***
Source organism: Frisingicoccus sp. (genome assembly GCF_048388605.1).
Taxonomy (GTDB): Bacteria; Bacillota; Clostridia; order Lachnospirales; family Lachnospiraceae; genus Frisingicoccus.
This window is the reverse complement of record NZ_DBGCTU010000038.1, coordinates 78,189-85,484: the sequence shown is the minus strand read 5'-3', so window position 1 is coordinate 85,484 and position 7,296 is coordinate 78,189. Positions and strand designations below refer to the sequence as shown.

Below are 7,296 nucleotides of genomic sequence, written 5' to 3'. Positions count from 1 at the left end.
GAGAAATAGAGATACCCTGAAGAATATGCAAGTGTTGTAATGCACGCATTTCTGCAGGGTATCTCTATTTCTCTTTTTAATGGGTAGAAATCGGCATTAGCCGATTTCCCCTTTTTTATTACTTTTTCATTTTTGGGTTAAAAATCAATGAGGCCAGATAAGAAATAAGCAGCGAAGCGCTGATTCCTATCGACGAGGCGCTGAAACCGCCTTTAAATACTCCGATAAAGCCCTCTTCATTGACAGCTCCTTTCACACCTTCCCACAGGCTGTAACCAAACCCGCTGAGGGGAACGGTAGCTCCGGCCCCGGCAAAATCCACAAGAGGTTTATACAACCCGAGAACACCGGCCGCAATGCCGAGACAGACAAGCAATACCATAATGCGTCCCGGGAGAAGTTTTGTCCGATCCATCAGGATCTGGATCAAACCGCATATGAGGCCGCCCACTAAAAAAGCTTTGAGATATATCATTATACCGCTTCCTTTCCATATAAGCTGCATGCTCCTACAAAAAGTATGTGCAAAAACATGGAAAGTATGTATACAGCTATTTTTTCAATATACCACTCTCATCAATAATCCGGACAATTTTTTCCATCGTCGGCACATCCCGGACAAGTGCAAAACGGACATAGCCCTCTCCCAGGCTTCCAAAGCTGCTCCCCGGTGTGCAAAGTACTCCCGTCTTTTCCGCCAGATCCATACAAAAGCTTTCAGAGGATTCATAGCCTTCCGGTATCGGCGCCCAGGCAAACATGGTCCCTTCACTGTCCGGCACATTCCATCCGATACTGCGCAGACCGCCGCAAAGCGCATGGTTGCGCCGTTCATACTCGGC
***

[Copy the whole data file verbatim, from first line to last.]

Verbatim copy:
Source organism: Frisingicoccus sp. (genome assembly GCF_048388605.1).
Taxonomy (GTDB): Bacteria; Bacillota; Clostridia; order Lachnospirales; family Lachnospiraceae; genus Frisingicoccus.
This window is the reverse complement of record NZ_DBGCTU010000038.1, coordinates 78,189-85,484: the sequence shown is the minus strand read 5'-3', so window position 1 is coordinate 85,484 and position 7,296 is coordinate 78,189. Positions and strand designations below refer to the sequence as shown.

Below are 7,296 nucleotides of genomic sequence, written 5' to 3'. Positions count from 1 at the left end.
GAGAAATAGAGATACCCTGAAGAATATGCAAGTGTTGTAATGCACGCATTTCTGCAGGGTATCTCTATTTCTCTTTTTAATGGGTAGAAATCGGCATTAGCCGATTTCCCCTTTTTTATTACTTTTTCATTTTTGGGTTAAAAATCAATGAGGCCAGATAAGAAATAAGCAGCGAAGCGCTGATTCCTATCGACGAGGCGCTGAAACCGCCTTTAAATACTCCGATAAAGCCCTCTTCATTGACAGCTCCTTTCACACCTTCCCACAGGCTGTAACCAAACCCGCTGAGGGGAACGGTAGCTCCGGCCCCGGCAAAATCCACAAGAGGTTTATACAACCCGAGAACACCGGCCGCAATGCCGAGACAGACAAGCAATACCATAATGCGTCCCGGGAGAAGTTTTGTCCGATCCATCAGGATCTGGATCAAACCGCATATGAGGCCGCCCACTAAAAAAGCTTTGAGATATATCATTATACCGCTTCCTTTCCATATAAGCTGCATGCTCCTACAAAAAGTATGTGCAAAAACATGGAAAGTATGTATACAGCTATTTTTTCAATATACCACTCTCATCAATAATCCGGACAATTTTTTCCATCGTCGGCACATCCCGGACAAGTGCAAAACGGACATAGCCCTCTCCCAGGCTTCCAAAGCTGCTCCCCGGTGTGCAAAGTACTCCCGTCTTTTCCGCCAGATCCATACAAAAGCTTTCAGAGGATTCATAGCCTTCCGGTATCGGCGCCCAGGCAAACATGGTCCCTTCACTGTCCGGCACATTCCATCCGATACTGCGCAGACCGCCGCAAAGCGCATGGTTGCGCCGTTCATACTCGGC